Linux and open source's increased importance. SQL Server on Linux used to be a go-to April Fools' Day joke among SQL Server DBAs, but now it's a reality. Microsoft has a public preview of the next release of SQL Server that can be downloaded from the TechNet Evaluation Center; currently called SQL Server vNext, it includes support for running the database on Linux systems.
Microsoft's embrace of Linux is interesting to those organizations that must support Linux and related open source technologies because of internal policies or standards, as well as to organizations that run Oracle on Linux and might want to save on licensing costs. The availability of SQL Server on Linux also helps allay the fears of vendor lock-in that prevent some companies from moving to the Windows-only SQL Server editions.
Microsoft plans to release SQL Server vNext this year for enterprise Linux distributions, including Red Hat Enterprise Linux, Ubuntu Linux and SUSE Linux Enterprise Server. The initial Linux implementation includes support for columnstore indexes and Microsoft's In-Memory OLTP, row-level security and dynamic data masking. Microsoft said it intends to expand the features incrementally as the product moves forward.
SQL Server on Linux can be managed using PowerShell or the Windows-based SQL Server Management Studio and SQL Server Data Tools. Linux support opens up a bigger market for SQL Server, but it also means that SQL Server pros will need to possess some Linux familiarity to effectively deploy and manage the database on Linux.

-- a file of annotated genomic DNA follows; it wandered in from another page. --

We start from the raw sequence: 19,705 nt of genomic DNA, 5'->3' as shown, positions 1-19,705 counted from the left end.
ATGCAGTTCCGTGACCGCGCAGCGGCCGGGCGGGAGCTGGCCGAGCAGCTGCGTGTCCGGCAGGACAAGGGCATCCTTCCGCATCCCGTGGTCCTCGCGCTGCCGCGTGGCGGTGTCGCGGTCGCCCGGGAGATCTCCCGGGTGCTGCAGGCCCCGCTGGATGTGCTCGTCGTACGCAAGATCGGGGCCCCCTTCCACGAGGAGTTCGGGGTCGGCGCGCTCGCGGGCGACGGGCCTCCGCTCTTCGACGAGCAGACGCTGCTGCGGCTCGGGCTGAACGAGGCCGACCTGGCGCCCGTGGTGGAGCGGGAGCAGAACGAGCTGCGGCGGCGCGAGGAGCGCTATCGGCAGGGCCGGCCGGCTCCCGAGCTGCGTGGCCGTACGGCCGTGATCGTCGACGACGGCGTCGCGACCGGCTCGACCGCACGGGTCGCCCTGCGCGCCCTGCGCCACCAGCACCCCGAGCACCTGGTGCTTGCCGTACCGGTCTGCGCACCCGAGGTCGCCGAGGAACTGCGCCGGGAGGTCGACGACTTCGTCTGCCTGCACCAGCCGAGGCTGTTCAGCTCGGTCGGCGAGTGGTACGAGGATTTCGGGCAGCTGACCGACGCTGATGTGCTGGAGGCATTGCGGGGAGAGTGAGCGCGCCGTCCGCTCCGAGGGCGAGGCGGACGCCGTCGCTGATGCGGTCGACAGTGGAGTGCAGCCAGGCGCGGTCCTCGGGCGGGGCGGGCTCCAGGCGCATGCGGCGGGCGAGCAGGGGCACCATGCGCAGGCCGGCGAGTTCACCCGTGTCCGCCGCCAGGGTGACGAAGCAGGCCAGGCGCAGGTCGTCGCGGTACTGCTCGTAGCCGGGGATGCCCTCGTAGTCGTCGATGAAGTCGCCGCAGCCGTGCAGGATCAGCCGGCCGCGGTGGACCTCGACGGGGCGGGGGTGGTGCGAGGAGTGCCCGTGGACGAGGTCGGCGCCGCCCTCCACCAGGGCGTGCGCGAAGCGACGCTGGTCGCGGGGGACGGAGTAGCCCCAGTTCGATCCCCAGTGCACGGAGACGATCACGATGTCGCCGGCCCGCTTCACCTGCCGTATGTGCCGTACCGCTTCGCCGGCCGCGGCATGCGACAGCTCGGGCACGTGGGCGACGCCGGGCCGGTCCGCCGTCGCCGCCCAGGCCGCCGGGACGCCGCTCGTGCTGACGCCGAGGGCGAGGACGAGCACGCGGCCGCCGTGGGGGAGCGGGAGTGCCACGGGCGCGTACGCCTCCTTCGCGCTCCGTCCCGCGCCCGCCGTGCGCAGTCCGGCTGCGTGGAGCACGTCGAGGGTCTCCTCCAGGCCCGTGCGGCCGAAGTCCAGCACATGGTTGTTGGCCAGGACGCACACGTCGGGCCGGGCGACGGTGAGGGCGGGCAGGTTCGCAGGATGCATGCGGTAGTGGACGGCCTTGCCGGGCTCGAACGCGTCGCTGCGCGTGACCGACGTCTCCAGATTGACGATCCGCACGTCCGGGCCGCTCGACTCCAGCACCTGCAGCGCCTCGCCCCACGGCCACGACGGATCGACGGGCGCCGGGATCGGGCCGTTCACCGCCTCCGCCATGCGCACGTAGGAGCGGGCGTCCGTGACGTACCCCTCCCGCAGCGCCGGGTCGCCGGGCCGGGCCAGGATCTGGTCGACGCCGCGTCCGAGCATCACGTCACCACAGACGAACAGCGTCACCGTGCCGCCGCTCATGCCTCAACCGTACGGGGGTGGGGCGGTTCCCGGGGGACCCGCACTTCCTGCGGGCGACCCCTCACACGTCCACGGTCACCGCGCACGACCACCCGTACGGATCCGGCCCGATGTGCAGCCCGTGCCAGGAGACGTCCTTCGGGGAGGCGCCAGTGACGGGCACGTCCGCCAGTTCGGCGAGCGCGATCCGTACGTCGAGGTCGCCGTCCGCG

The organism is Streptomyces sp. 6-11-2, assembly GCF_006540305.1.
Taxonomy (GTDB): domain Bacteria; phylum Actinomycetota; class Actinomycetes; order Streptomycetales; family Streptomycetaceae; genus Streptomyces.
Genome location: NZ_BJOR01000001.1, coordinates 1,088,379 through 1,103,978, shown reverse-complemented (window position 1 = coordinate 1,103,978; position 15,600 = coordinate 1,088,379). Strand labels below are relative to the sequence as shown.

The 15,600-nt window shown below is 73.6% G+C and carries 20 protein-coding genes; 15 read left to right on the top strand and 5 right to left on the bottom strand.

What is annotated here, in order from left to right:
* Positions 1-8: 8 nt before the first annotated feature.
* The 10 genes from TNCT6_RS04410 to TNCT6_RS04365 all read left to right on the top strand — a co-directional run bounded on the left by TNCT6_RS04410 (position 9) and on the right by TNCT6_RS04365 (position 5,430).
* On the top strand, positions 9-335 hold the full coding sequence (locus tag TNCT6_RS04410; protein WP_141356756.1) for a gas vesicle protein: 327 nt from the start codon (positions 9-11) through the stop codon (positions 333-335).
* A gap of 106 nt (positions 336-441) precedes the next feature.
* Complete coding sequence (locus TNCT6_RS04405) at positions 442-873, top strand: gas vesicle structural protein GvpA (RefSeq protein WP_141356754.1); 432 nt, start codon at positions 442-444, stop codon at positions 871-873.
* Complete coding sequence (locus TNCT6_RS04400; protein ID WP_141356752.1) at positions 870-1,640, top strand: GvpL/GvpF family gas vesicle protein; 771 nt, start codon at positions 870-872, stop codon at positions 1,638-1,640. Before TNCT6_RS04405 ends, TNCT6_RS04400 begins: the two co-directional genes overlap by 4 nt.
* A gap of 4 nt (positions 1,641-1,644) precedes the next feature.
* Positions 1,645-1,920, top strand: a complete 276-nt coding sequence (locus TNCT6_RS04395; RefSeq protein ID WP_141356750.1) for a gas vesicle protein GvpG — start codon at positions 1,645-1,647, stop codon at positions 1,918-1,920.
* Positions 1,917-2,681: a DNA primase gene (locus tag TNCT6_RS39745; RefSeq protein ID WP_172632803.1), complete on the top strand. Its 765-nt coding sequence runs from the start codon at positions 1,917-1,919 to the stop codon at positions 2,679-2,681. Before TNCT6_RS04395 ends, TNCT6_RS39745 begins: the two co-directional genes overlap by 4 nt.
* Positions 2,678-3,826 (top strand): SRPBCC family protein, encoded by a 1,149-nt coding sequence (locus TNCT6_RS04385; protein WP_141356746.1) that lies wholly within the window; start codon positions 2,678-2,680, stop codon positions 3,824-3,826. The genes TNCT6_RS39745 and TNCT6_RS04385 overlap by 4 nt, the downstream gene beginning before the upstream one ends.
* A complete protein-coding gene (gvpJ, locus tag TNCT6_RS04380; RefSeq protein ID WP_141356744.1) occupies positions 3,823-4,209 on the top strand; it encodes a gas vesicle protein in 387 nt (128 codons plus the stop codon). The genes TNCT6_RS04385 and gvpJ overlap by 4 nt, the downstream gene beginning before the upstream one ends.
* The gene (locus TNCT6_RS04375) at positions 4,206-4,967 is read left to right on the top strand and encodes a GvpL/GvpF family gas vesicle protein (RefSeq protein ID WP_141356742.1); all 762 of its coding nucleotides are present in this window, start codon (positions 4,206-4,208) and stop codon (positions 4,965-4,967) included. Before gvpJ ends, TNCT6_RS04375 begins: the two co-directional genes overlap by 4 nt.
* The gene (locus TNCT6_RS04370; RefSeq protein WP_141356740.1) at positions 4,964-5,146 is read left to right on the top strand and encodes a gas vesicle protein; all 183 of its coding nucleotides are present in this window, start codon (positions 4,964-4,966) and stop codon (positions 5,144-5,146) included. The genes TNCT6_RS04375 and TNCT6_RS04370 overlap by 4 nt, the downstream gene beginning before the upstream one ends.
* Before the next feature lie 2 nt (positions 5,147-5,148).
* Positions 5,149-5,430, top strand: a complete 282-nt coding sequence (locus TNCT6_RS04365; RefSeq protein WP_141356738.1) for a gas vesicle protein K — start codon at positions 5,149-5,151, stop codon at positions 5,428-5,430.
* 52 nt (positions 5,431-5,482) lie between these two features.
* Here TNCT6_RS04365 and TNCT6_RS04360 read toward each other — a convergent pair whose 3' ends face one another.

Microsoft has also made other moves to embrace open source more fully. It partnered with Ubuntu Linux developer Canonical to bring the Bash shell to Windows 10, and its acquisition of Revolution Analytics two years ago brought statistical programming into SQL Server 2016. Microsoft has also open sourced PowerShell on Linux. This is not the open-source-shunning Microsoft of the past. Clearly, in 2017, Linux and open source are going to be bigger parts of both Microsoft's overall strategy and its direction for SQL Server.
Tighter big data integration ties. Big data has been one of the hottest data trends over the past couple of years, and it will grow even more in 2017. Big data facilitates efforts to produce analytical insights from unstructured data sources, which SQL Server typically cannot do. Microsoft's inclusion of its PolyBase technology in SQL Server 2016 will enable more organizations to integrate big data stored in Hadoop clusters with their relational data.
Originally released with SQL Server Parallel Data Warehouse (which is now called the Microsoft Analytics Platform System), PolyBase allows you to use T-SQL to query Hadoop data stores, return the results of those queries to SQL Server and even join them with relational data. With the release of SQL Server 2016 last June, PolyBase was added to the Enterprise edition of the database, and the release of SQL Server 2016 SP1 in November brought it into the Standard edition, as well. Those moves vastly expanded the reach of SQL Server into the world of big data.
Overall, 2017 will be the year that large numbers of businesses begin to implement the wave of new SQL Server technologies Microsoft introduced in 2016. SQL Server DBAs and their fellow database professionals need to buckle up and get ready for the ride.